I have always wanted a 1952 Jaguar XK 120. My pediatrician owned one. He was a friend of the family and one summer day he took me for a ride in it. I still remember being 7 years old and sitting in that great thundering beast of a car. The wind in my face, the deep baritone of the exhaust in my ears and the aroma of leather and hot oil in my nostrils. What a car!
When I was a young 1st Lieutenant in 1971, I bought a silver Jaguar XK-E coupe, a car that has often been referred to as the most beautiful production car ever built. I remember thinking at the time that if I just had that car, I would be happy forever. And who wouldn’t be? Just look at it. Gorgeous, isn’t it?
But sad to say, that car didn’t make me happy. It actually made me miserable. It broke down constantly, leaked oil in great quantities and cost me a fortune to keep it running. Owning it was not nearly as much fun as wanting to own it.
It turns out my experience is not unusual. A study by Marsha Richins at the University of Missouri and reported in The Atlantic, shows that for those of us who crave “stuff”,
“after the purchase was made, and the materialists inevitably adapted to life in possession of said coveted item, what followed was a “hedonic decline,” in which their happy feelings dissipated. “
I dream of the day when people who write learned treatises use language that is accessible to ordinary readers. “Hedonic decline”? Oh, please. Give me a break. Here’s more from the study summary:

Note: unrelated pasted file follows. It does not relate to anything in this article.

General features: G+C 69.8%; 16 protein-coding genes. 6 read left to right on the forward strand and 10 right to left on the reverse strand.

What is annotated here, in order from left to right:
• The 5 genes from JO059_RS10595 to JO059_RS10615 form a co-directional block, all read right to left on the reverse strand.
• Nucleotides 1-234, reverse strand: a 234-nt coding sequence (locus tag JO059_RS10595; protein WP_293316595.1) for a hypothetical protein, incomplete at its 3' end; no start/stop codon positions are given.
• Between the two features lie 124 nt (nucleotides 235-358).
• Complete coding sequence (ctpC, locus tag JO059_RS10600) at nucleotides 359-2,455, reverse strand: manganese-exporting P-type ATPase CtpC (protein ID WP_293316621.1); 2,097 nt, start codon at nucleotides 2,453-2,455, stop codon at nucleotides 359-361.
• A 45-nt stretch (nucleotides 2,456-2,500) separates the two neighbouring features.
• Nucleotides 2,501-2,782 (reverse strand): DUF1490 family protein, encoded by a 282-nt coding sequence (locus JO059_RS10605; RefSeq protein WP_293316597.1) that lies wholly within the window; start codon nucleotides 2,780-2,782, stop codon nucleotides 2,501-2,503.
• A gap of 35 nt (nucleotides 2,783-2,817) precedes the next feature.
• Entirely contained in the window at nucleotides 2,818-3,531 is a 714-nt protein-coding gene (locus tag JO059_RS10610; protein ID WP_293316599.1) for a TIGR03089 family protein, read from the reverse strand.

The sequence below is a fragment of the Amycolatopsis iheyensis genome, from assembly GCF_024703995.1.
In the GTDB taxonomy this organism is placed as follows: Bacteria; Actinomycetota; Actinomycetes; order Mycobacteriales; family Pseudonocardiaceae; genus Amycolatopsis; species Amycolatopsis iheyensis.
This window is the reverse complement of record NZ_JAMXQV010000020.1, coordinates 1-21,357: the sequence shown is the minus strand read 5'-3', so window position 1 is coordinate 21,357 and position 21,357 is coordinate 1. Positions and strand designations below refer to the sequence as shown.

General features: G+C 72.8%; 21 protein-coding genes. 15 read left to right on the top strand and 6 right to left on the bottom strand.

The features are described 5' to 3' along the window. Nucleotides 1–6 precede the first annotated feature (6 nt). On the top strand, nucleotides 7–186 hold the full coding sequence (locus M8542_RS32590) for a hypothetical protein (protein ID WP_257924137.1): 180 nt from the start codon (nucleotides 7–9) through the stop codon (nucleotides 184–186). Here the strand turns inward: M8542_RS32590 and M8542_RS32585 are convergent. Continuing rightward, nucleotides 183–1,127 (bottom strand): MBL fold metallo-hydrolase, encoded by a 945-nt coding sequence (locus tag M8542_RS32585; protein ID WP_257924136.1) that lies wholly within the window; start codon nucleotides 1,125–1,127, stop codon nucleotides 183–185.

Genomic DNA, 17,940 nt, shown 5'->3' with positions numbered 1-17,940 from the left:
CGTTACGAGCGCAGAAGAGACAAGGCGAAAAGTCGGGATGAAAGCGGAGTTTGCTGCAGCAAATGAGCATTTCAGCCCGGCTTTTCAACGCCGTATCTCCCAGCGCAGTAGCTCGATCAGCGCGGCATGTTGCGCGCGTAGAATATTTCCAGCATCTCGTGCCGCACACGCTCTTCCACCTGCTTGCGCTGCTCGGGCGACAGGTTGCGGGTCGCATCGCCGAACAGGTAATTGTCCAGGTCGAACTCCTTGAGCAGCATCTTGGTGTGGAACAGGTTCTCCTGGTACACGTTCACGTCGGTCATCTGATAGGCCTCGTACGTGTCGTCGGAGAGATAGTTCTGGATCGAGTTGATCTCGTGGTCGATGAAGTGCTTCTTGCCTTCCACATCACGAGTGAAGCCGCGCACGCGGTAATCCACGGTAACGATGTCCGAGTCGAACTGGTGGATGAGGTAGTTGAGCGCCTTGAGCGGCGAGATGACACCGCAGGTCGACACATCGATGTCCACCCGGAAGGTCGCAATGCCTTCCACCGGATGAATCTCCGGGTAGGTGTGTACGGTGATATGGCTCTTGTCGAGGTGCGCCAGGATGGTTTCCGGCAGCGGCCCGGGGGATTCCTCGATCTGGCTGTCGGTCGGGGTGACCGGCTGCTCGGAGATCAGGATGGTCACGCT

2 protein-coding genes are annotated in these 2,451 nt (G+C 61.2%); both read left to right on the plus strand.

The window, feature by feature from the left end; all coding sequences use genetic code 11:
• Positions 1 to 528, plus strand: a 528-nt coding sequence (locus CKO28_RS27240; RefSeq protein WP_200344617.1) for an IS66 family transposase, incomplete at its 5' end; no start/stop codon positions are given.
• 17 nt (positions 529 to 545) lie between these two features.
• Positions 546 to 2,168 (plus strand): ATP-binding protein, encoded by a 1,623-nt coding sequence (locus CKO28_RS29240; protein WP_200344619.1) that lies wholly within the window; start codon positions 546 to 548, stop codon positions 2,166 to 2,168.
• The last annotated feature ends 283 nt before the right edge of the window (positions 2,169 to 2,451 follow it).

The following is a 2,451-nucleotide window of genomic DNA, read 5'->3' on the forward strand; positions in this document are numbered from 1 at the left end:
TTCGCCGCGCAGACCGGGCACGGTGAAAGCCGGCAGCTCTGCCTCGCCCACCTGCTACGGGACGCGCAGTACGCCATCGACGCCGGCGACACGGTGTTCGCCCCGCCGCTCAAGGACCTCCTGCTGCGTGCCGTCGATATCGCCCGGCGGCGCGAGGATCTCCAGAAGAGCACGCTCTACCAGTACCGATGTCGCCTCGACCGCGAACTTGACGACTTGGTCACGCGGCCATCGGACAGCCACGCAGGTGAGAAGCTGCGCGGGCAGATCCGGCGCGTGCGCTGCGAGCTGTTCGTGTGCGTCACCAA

“In each study, the reigning materialists anticipated future purchases with strong, positive emotions, much more so than other consumers. Joy, excitement, optimism, and even peacefulness coursed through them regardless of whether they were thinking about buying a house or a toaster, next week or next year.
The materialists were also more likely “to believe that an upcoming purchase would transform their lives in important and meaningful ways.” They had faith in their upcoming acquisition’s power to improve their relationships, boost their self-esteem, enable them to experience more pleasure, and, of course, be more efficient. The intensity with which they felt the positive emotions was directly related to just how transformative they expected those transformations to be.”
In other words, for most of us, thinking about acquiring stuff makes us happier than actually owning stuff. That’s why we spend so much time online searching for things we would like to own or places we would like to go or things we would like to do. The study suggests that the anticipation of those things makes us happier than if we actually got our wish.
My old Irish grandmother used to say, “Be careful what you wish for. You just might get it.” Now the scientific results are in and they clearly prove the person who dies with the most toys doesn’t win, but instead reaches the end times riddled with angst and suffering from “hedonic decline”. I prefer to think those who die with the most friends win. But when my time comes, I sure would like those friends to bury me in a brand new, 2014 Corvette. And make it Torch Red, please!